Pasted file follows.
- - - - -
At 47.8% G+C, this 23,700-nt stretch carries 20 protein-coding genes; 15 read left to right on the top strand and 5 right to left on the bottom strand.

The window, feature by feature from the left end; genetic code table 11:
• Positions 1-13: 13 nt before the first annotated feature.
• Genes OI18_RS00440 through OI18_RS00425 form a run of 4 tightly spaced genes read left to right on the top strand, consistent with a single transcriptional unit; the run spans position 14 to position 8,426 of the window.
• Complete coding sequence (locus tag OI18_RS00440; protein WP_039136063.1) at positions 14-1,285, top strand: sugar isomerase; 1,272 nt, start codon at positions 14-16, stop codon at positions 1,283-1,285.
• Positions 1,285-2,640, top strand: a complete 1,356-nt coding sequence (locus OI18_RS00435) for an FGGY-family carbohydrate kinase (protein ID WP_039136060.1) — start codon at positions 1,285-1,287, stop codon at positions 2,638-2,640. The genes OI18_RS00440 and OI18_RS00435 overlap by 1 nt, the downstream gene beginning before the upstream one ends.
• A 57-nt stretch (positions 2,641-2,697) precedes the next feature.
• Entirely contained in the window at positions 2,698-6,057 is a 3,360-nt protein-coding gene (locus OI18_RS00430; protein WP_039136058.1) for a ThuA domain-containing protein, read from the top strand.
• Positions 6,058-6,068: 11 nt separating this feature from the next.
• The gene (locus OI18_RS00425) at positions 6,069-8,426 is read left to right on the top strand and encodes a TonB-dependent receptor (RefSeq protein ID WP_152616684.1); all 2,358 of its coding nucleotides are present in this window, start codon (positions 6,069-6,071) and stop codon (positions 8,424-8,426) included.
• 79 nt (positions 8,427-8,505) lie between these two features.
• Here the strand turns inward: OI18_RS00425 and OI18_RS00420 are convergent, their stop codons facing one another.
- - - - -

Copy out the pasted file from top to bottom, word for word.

At 47.8% G+C, this 23,700-nt stretch carries 20 protein-coding genes; 15 read left to right on the top strand and 5 right to left on the bottom strand.

The window, feature by feature from the left end; genetic code table 11:
• Positions 1-13: 13 nt before the first annotated feature.
• Genes OI18_RS00440 through OI18_RS00425 form a run of 4 tightly spaced genes read left to right on the top strand, consistent with a single transcriptional unit; the run spans position 14 to position 8,426 of the window.
• Complete coding sequence (locus tag OI18_RS00440; protein WP_039136063.1) at positions 14-1,285, top strand: sugar isomerase; 1,272 nt, start codon at positions 14-16, stop codon at positions 1,283-1,285.
• Positions 1,285-2,640, top strand: a complete 1,356-nt coding sequence (locus OI18_RS00435) for an FGGY-family carbohydrate kinase (protein ID WP_039136060.1) — start codon at positions 1,285-1,287, stop codon at positions 2,638-2,640. The genes OI18_RS00440 and OI18_RS00435 overlap by 1 nt, the downstream gene beginning before the upstream one ends.
• A 57-nt stretch (positions 2,641-2,697) precedes the next feature.
• Entirely contained in the window at positions 2,698-6,057 is a 3,360-nt protein-coding gene (locus OI18_RS00430; protein WP_039136058.1) for a ThuA domain-containing protein, read from the top strand.
• Positions 6,058-6,068: 11 nt separating this feature from the next.
• The gene (locus OI18_RS00425) at positions 6,069-8,426 is read left to right on the top strand and encodes a TonB-dependent receptor (RefSeq protein ID WP_152616684.1); all 2,358 of its coding nucleotides are present in this window, start codon (positions 6,069-6,071) and stop codon (positions 8,424-8,426) included.
• 79 nt (positions 8,427-8,505) lie between these two features.
• Here the strand turns inward: OI18_RS00425 and OI18_RS00420 are convergent, their stop codons facing one another.